(By Rich Bieglmeier) Once again, stocks tread water on sickly volume, essentially a do-nothing day from a chart watcher's point of view. Drifting on lower volume is a sign that neither buyers nor sellers are willing to take control for the last few days.
In a way, no bad news is good news when the trend has been, is higher. iStock still holds the view that the indexes have more room to move higher before any threat of a real correction takes hold.
With days like Monday, there really is little else we can write about to add any value. Fundamentally, nothing has changed; the world economy continues to slip. However, the more negative numbers get, the more computer programs anticipate monetary stimulus from central banks and the algorithms prop up stocks.
Maybe stocks can get moving in the right direction following Tuesday's Retail Sales report. The results will be released before the market opens and will shape the tone of early trading.
At 8:30 am eastern, Wall Street expects to see an increase of 0.3% for the headline number and a more robust 0.5% minus autos and gas.
According to 24/7WallStreet.com, "Many retailers are out today with July same-store sales results, and the month's gains appear to be better than first expected. The Thomson Reuters consensus estimate for sales growth was 3.1%, but the final tally looks to be a jump of 4.6%, not including drug stores. Research firm Retail Metrics had estimated growth at 3.3%, excluding drug stores." So, this side of the ledger should pull its weight in this morning's announcement.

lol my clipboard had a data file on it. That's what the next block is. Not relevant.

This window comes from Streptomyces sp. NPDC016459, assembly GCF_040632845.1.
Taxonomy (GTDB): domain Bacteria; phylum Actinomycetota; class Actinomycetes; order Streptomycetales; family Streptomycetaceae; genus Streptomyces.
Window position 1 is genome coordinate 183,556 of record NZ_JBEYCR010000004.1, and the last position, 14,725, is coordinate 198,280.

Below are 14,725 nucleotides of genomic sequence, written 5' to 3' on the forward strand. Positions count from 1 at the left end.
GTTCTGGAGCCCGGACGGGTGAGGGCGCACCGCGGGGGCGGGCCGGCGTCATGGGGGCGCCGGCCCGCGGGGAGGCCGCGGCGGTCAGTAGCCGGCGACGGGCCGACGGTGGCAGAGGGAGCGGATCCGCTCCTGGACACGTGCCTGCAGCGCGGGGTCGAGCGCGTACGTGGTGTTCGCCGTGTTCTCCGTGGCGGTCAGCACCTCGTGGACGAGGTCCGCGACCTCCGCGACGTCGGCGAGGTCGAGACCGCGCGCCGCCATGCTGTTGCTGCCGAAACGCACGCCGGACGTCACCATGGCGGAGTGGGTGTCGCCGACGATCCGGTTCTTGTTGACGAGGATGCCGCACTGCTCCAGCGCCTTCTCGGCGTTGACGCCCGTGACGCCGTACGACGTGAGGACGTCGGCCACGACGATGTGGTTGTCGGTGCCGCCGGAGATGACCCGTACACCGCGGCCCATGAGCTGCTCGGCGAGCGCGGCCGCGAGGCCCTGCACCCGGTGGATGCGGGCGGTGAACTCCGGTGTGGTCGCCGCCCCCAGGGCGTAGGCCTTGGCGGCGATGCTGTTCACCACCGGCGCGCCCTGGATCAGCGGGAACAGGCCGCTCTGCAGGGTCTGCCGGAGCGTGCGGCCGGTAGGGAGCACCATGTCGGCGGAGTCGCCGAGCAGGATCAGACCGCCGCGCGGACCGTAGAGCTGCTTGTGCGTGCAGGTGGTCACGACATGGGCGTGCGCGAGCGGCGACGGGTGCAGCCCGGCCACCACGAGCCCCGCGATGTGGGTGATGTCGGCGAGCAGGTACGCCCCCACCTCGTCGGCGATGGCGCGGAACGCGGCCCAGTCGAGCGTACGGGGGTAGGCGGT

Reuters reports "Major automakers reported U.S. auto sales for July that were somewhat softer than expected as high U.S. unemployment and weak consumer confidence kept would-be buyers on the sidelines." The June annual run rate was 14.1 million units per year, while analysts expect the July tally to be a touch under 14 million. If preliminary reports prove to be true, autos could drag the overall rate down more than forecasted.
Retail Sales' trend has declined since last summer. While we may see a jump from June's Retail Sales report, we don't see much upside for July. An on target result just might be good enough to get the bull's engines revving.
A new set of sectors could take stocks higher if the market marches uphill. Our weekly industry analysis shows large cap growth stocks coming into favor, especially Electronic Equipment and Component, Oil & Gas, and Life Insurance stocks are flashing signs of out performance.
Meanwhile, Hotels, Travel & Leisure and Recreational equities look limp. iStock will post our full report later today. Make sure you check back.